How to Find Sources for International Grant Funding
If your organization provides services in another country, you may be wondering where to look for grant opportunities to keep those programs running. One place to look is the U.S. government. You can also find out about opportunities from formal networks of grant makers outside the United States, such as the European Foundation Centre and Imagine Canada.
The U.S. government
Perhaps the first place to look for grant money to fund an international project is the U.S. Agency for International Development. This federal grant-making agency awards grants and contracts to organizations providing international programming in the following areas:
Agriculture and food security
Democracy, human rights, and governance
Economic growth and trade
Environment and global climate change
Gender equality and women’s empowerment
Science, technology, and innovation
Water and sanitation
Working in crises and conflict
Other federal agencies that fund internationally include, but are not limited to, the following:
Centers for Disease Control and Prevention
Department of Commerce
Department of State
Fish and Wildlife Service
National Institutes of Health
National Science Foundation
To find grant-funding opportunities available from federal agencies for international projects, head to Grants.gov, click the SEARCH GRANTS button at the top of the page, and type international into the Keyword(s) search box.
The European Foundation Centre
The European Foundation Centre (EFC), located in Brussels, Belgium, is an international membership association of foundations and corporate funders. Since its founding in 1989, the EFC membership has grown to more than 230 organizations, as well as 40 associates based around the world (including the United States). The EFC doesn’t give out grants, but it does provide some valuable information for organizations seeking international funding.
Check out the EFC. There you can find links to members and associates via the About the EFC tab. When you click a foundation name, you’re taken to the foundation’s website where you can review its grant-making process and find contact information. Better yet, all this information is available for free.
Always e-mail or call each funder to determine how to approach it with a funding request. Ask if the funder wants a letter of inquiry and/or a short hard-copy proposal. Also ask whether the funder has an electronic (e-grant) application process. Most importantly, ask what language is preferred for submitting grant documents and determine whether you’ll need a translator to help you navigate processes and protocol.
To access specific information about NGOs in a country, hover over the Our work tab, click the Resource centre link, and then click the Foundations in Europe button on the right-hand side of the page. From there you can click a country to receive an overview of the following:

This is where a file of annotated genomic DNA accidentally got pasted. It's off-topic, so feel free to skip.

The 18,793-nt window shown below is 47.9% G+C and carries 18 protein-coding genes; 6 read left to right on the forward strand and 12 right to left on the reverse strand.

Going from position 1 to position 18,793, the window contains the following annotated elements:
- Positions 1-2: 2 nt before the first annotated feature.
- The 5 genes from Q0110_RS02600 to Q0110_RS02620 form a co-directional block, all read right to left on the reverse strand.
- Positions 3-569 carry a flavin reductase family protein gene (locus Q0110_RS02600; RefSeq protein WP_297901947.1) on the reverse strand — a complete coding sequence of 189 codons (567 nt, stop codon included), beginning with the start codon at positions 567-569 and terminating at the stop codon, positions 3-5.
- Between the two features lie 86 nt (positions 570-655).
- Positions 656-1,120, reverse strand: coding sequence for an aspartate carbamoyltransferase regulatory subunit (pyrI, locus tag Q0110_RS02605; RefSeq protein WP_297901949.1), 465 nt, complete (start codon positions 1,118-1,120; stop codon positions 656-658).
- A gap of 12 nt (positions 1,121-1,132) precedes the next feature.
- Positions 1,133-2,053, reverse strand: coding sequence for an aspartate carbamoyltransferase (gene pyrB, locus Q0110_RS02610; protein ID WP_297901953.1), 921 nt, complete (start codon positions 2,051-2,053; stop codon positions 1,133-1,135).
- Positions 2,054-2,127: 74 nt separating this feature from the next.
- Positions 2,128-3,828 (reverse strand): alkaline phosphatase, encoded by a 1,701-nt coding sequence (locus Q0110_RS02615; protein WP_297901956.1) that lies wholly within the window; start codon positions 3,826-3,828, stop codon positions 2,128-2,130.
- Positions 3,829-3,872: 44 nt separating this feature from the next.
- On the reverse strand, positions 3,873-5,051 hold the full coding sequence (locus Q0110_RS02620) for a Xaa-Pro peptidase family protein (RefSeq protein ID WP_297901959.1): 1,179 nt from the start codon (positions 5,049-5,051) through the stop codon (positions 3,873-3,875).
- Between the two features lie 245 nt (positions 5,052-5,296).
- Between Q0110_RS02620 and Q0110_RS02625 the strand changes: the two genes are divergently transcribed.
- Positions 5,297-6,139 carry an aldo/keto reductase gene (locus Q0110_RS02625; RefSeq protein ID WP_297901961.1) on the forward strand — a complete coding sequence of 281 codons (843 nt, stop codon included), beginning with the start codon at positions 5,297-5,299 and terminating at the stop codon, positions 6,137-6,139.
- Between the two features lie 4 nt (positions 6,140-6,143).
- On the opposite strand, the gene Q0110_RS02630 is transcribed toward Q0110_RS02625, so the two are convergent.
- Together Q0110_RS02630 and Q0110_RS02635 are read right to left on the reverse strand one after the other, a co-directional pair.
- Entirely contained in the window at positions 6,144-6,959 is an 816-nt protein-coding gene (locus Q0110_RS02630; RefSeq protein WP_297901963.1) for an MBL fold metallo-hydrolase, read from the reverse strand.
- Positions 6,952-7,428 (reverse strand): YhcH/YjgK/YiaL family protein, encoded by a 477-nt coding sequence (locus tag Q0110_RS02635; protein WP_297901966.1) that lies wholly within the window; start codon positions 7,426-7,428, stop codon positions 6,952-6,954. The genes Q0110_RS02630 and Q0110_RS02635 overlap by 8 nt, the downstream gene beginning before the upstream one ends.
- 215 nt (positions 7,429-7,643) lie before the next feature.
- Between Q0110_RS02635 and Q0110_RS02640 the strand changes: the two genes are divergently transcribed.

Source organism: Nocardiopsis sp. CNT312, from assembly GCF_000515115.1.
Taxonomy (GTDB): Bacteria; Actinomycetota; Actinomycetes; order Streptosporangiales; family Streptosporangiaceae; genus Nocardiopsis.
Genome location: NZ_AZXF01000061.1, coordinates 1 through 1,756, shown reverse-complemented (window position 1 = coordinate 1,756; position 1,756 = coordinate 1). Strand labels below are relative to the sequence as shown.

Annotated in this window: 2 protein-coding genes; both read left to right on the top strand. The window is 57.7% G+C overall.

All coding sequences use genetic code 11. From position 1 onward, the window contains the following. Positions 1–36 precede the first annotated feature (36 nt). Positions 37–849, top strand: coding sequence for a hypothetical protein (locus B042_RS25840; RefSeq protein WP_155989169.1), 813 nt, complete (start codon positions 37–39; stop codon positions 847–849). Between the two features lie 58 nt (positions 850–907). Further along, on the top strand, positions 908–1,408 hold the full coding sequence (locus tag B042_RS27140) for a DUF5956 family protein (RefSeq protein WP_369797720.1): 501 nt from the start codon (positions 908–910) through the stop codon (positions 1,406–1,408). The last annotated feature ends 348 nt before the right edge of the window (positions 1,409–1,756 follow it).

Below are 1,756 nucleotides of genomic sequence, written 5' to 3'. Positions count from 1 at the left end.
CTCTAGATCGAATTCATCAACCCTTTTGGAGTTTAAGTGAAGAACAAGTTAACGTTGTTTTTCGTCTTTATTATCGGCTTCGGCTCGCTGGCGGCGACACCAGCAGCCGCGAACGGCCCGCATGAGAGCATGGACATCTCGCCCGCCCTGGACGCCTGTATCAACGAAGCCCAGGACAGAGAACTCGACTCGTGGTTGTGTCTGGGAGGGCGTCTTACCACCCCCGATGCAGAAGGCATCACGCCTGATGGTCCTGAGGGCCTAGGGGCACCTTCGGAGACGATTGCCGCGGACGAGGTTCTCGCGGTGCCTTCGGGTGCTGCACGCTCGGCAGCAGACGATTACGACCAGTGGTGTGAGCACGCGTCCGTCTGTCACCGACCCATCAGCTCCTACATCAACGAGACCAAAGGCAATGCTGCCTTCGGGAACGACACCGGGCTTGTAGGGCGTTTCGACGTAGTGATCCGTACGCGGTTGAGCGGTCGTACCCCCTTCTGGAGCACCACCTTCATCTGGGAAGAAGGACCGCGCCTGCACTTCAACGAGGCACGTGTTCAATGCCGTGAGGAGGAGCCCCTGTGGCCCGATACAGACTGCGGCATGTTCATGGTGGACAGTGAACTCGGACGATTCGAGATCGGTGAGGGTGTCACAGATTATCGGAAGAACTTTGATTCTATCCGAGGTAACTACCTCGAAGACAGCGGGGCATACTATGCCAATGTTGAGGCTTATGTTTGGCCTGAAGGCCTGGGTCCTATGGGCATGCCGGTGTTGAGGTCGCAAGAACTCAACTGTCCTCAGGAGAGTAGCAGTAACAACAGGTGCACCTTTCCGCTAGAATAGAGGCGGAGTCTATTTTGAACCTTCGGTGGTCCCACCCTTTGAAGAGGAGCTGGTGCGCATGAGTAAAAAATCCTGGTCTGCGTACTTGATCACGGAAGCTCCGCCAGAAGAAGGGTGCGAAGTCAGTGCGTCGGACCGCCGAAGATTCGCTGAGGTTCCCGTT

What is the definition of foundation?: This section explains how the country in question defines a foundation.
Legal framework: Here you can read about the legal and fiscal framework for foundations within the country.
Number of foundations: This section shows you the total number of foundations in the country and the percent classified as public-benefit foundations (defined after this list).
Foundations’ pool of assets: Here you find the total number of assets on average per foundation, as well as the total combined assets for all foundations in the country.
Foundations’ total expenditure: This section shows you how much money the foundation has spent for projects and programs benefiting the public.
Employment and volunteering: This section tells you the total number of employees in the foundation. Employee groups are broken out into full-time, part-time, and volunteer.
Associations of foundations: Here you find names and links for any networks of foundations in the country.
Further reading: This section gives you links to the specific country’s foundation directory and other resource materials.
More on the sector: Here you can find links to other resources relevant to the NGO sector in the country.
Public-benefit foundations are purpose-driven, asset-based, nonprofit bodies that are independent of each other and separately constituted. This type of foundation focuses on areas ranging from social services, health, and education to science and the environment to arts and culture. Public-benefit foundations have established reliable sources of income, which enables them to plan and carry out work over the long term.
The EFC provides additional resources to international grant seekers via the Advice for grantseekers link (in the left-hand column) on the Resource centre page.
Imagine Canada is a national charitable organization whose cause is Canada’s charities and nonprofits. It operates Grant Connect, the new name for the organization’s Canadian Directory to Foundations and Corporations. Grant Connect is a subscription-based online database with information on every Canadian grant-making foundation and hundreds of corporate community-investment programs, plus government funding programs and American foundations willing to fund Canadian charities. A subscription ranges in price.